The zebrafish amygdala and hippocampus

Koichi Kawakami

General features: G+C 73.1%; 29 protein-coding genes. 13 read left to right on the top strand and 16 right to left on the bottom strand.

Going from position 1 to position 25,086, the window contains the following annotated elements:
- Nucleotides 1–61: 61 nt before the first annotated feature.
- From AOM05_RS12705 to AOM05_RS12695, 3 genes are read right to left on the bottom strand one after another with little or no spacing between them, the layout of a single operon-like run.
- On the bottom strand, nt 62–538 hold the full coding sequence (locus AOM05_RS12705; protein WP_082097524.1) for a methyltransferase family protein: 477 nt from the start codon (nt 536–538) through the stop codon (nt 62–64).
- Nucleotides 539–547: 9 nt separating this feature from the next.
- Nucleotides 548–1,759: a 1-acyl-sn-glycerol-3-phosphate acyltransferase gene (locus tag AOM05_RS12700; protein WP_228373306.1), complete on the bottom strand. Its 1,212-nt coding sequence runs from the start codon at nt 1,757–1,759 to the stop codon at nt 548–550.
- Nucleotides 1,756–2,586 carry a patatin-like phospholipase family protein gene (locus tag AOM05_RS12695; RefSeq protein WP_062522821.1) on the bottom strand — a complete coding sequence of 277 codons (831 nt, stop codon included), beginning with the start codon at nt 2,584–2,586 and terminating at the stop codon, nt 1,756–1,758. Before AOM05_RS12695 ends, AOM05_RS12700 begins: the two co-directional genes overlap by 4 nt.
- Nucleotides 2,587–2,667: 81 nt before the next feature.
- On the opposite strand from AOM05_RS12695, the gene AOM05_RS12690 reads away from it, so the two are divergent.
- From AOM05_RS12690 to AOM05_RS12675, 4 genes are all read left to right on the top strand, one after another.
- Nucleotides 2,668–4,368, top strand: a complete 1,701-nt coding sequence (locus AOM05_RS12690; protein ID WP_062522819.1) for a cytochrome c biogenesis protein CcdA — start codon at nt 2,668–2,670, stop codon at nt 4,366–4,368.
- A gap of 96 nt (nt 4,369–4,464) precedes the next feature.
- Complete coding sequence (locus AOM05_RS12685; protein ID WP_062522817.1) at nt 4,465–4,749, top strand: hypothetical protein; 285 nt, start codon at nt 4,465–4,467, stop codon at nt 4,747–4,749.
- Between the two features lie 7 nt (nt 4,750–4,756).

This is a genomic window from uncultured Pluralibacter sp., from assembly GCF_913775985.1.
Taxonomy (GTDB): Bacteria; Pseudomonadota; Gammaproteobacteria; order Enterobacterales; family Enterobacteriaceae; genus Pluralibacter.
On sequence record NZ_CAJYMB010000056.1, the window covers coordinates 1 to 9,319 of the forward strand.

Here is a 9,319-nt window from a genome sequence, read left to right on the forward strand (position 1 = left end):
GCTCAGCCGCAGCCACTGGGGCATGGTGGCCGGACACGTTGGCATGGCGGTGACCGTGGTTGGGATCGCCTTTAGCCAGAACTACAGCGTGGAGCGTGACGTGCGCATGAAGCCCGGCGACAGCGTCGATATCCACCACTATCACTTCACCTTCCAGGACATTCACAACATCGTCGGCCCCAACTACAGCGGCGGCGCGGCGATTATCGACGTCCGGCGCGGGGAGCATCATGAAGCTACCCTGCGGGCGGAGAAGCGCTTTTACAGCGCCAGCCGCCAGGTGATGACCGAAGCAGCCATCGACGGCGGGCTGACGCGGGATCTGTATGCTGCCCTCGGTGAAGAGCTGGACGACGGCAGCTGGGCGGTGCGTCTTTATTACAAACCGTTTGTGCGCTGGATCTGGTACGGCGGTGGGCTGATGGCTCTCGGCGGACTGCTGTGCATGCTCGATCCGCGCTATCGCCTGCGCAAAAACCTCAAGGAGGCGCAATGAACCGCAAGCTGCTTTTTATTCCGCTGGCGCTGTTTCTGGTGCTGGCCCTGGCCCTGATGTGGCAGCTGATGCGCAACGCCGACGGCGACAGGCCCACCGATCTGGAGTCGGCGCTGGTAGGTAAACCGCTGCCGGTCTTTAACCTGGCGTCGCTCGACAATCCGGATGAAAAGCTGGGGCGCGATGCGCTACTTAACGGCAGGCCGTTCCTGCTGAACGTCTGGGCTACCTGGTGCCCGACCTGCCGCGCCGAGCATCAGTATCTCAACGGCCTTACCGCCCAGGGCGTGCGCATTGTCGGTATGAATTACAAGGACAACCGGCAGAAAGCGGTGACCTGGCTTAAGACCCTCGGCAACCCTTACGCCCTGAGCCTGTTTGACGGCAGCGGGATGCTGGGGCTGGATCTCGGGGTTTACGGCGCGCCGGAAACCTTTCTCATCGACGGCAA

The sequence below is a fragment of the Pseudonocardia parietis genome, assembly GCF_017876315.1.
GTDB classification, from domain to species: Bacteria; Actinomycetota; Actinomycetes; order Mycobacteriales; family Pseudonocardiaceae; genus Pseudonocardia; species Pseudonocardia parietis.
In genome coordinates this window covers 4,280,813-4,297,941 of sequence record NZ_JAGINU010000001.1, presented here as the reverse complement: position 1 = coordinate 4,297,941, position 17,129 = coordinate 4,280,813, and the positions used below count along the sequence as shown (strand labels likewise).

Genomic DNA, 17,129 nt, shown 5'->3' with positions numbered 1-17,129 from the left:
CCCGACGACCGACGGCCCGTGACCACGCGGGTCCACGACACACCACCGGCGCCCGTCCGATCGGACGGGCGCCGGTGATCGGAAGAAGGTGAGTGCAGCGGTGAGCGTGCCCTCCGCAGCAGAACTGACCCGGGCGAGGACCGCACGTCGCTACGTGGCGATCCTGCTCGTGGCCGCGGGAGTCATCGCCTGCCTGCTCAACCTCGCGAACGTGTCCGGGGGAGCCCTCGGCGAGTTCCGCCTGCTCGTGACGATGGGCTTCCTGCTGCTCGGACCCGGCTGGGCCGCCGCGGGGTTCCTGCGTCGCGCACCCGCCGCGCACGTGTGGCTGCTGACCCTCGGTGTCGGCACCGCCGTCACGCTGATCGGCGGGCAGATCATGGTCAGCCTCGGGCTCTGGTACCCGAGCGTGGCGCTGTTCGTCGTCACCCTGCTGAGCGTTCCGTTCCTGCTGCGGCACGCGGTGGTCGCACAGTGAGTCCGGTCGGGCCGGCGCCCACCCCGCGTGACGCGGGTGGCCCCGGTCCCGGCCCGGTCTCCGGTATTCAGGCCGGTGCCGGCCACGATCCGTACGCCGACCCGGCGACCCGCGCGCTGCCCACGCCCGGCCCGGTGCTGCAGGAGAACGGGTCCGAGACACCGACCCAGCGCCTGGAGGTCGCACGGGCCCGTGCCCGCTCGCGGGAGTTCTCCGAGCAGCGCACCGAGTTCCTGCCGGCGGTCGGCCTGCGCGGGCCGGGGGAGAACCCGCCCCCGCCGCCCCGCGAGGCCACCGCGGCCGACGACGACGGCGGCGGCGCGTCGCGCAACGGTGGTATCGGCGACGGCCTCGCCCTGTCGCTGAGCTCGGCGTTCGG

The amygdala and hippocampus are two major components of the mammalian brains and perform crucial roles in the processing of emotional memory and episodic and spatial memory, respectively. In teleost, the medial and lateral zone of the dorsal telencephalon (Dm and Dl) have been postulated to be homologs of the mammalian amygdala and hippocampus based on neuroanatomical and functional studies. However, Dm and Dl are broad areas in the dorsal telencephalon and ! the neural circuitry mediating the amygdalar and hippocampal functions has yet to be explored. Here we identify the neuronal circuitry that is essential for emotional learning and episodic and spatial learning by a genetic approach in zebrafish. We performed large-scale gene trap and enhancer trap screens and generated transgenic fish that expressed Gal4FF, a synthetic Gal4 transcription activator, in specific regions and neuronal circuits in the brain. Then we crossed these brain-specific Gal4FF transgenic fish lines with UAS-neurotoxin lines to inhibit the activity of the Gal4FF-expressing neurons, and analyzed behaviors of the double transgenic fish. We found that, when the activity of a subpopulation of neurons in the Dm or Dl was inhibited, the fish showed deficits in emotional learning (fear conditioning) or episodic (trace fear conditio! ning) and spatial learning paradigms. Thus, we think that thes! e neuronal populations are functional equivalents of the mammalian amygdala and hippocampus, respectively. This finding provides a basis for understanding essential neuronal circuits mediating evolutionarily conserved behaviors in vertebrates and investigating neurological diseases associated with amygdala and hippocampus pathology, such as anxiety disorders, epilepsy and Alzheimer’s disease by using the model vertebrate zebrafish.